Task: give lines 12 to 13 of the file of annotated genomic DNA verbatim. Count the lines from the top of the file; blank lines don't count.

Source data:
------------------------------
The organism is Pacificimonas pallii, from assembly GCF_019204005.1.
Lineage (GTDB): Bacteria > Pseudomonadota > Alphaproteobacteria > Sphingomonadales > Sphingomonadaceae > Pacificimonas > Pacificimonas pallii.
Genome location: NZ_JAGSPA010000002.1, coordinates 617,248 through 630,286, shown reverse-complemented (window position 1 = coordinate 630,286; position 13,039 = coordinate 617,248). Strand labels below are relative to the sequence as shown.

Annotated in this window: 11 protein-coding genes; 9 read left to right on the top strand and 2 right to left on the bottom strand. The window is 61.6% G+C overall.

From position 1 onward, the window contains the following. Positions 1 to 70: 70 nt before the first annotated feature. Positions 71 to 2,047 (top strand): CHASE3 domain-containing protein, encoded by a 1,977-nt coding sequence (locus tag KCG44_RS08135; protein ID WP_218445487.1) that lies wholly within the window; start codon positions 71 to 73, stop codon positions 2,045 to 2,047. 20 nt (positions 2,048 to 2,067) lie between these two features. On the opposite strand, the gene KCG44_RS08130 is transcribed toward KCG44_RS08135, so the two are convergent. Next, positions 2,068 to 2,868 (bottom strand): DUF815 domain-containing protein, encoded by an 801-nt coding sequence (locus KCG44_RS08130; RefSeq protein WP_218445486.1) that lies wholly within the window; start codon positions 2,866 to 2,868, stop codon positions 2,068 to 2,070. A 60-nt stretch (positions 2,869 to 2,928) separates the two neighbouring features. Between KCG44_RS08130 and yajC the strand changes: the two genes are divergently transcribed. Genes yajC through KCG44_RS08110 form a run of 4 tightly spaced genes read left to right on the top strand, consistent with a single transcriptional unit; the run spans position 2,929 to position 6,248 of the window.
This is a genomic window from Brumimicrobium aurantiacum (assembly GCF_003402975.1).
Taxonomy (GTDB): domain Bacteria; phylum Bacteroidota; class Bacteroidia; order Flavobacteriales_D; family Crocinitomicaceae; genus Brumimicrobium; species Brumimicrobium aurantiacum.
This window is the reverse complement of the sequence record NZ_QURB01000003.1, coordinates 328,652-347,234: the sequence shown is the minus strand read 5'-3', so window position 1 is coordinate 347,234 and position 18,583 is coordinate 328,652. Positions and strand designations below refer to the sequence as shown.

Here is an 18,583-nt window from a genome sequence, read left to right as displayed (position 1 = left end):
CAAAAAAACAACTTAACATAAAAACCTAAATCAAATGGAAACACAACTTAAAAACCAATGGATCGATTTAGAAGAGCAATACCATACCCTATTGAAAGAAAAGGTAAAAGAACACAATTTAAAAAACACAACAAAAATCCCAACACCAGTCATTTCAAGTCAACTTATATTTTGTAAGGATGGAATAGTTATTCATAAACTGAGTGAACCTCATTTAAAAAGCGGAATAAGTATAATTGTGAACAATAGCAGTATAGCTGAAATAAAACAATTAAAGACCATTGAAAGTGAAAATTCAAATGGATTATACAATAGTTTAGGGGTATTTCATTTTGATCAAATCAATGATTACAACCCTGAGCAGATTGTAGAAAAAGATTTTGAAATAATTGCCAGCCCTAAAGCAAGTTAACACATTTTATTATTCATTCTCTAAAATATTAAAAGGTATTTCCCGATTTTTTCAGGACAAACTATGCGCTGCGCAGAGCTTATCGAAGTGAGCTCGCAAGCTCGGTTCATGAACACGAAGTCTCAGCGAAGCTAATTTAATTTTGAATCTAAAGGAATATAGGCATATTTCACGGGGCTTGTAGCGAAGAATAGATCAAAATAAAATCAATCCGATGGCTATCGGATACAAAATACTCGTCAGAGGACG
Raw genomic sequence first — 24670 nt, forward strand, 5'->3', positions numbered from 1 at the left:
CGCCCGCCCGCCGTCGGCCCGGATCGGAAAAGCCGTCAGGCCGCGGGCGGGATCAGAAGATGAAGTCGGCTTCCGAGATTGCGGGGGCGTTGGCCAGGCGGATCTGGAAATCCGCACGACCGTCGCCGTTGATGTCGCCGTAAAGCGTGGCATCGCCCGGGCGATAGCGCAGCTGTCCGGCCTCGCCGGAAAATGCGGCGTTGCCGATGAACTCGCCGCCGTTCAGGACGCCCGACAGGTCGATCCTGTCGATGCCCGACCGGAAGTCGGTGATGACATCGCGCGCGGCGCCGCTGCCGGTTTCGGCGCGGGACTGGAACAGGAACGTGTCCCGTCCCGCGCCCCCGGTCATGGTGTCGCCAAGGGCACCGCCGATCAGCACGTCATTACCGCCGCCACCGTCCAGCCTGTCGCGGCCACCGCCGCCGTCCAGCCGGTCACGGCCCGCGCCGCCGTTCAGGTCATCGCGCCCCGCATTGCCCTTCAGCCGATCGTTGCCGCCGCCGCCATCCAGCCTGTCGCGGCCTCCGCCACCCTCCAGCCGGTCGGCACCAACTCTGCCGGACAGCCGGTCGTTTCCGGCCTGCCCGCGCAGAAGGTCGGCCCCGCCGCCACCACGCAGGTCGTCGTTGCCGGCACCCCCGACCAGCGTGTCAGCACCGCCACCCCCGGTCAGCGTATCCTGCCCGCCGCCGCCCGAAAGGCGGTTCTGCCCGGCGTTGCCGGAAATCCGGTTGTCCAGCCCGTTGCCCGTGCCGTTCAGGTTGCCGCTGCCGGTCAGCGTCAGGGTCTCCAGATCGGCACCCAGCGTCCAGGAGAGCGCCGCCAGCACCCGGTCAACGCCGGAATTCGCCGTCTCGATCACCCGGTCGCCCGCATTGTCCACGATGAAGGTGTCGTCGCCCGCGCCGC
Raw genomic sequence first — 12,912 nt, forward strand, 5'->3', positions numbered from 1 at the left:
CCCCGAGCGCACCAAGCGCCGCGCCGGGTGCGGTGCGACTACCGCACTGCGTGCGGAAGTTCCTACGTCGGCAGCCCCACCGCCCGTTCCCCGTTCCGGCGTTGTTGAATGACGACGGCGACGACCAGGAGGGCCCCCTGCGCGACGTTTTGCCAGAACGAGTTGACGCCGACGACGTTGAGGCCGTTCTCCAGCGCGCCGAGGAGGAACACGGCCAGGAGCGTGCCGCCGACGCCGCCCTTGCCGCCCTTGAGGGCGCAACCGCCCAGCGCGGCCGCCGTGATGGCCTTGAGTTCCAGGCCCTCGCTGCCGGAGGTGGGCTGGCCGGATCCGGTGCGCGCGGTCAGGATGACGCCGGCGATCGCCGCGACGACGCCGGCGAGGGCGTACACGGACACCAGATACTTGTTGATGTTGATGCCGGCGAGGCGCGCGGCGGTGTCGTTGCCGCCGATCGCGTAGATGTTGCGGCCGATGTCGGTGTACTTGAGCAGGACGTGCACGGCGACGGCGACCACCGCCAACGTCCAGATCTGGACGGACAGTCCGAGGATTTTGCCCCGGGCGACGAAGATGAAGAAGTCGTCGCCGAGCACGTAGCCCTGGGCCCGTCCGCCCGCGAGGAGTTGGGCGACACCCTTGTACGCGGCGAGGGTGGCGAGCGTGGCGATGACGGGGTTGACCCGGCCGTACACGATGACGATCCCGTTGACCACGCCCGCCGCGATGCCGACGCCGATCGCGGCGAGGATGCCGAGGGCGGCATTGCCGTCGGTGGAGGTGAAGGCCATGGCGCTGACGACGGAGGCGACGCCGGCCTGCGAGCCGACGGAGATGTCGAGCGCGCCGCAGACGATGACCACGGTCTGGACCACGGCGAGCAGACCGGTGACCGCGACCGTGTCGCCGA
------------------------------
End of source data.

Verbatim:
CGCCCGCCCGCCGTCGGCCCGGATCGGAAAAGCCGTCAGGCCGCGGGCGGGATCAGAAGATGAAGTCGGCTTCCGAGATTGCGGGGGCGTTGGCCAGGCGGATCTGGAAATCCGCACGACCGTCGCCGTTGATGTCGCCGTAAAGCGTGGCATCGCCCGGGCGATAGCGCAGCTGTCCGGCCTCGCCGGAAAATGCGGCGTTGCCGATGAACTCGCCGCCGTTCAGGACGCCCGACAGGTCGATCCTGTCGATGCCCGACCGGAAGTCGGTGATGACATCGCGCGCGGCGCCGCTGCCGGTTTCGGCGCGGGACTGGAACAGGAACGTGTCCCGTCCCGCGCCCCCGGTCATGGTGTCGCCAAGGGCACCGCCGATCAGCACGTCATTACCGCCGCCACCGTCCAGCCTGTCGCGGCCACCGCCGCCGTCCAGCCGGTCACGGCCCGCGCCGCCGTTCAGGTCATCGCGCCCCGCATTGCCCTTCAGCCGATCGTTGCCGCCGCCGCCATCCAGCCTGTCGCGGCCTCCGCCACCCTCCAGCCGGTCGGCACCAACTCTGCCGGACAGCCGGTCGTTTCCGGCCTGCCCGCGCAGAAGGTCGGCCCCGCCGCCACCACGCAGGTCGTCGTTGCCGGCACCCCCGACCAGCGTGTCAGCACCGCCACCCCCGGTCAGCGTATCCTGCCCGCCGCCGCCCGAAAGGCGGTTCTGCCCGGCGTTGCCGGAAATCCGGTTGTCCAGCCCGTTGCCCGTGCCGTTCAGGTTGCCGCTGCCGGTCAGCGTCAGGGTCTCCAGATCGGCACCCAGCGTCCAGGAGAGCGCCGCCAGCACCCGGTCAACGCCGGAATTCGCCGTCTCGATCACCCGGTCGCCCGCATTGTCCACGATGAAGGTGTCGTCGCCCGCGCCGC
Raw genomic sequence first — 12,912 nt, forward strand, 5'->3', positions numbered from 1 at the left: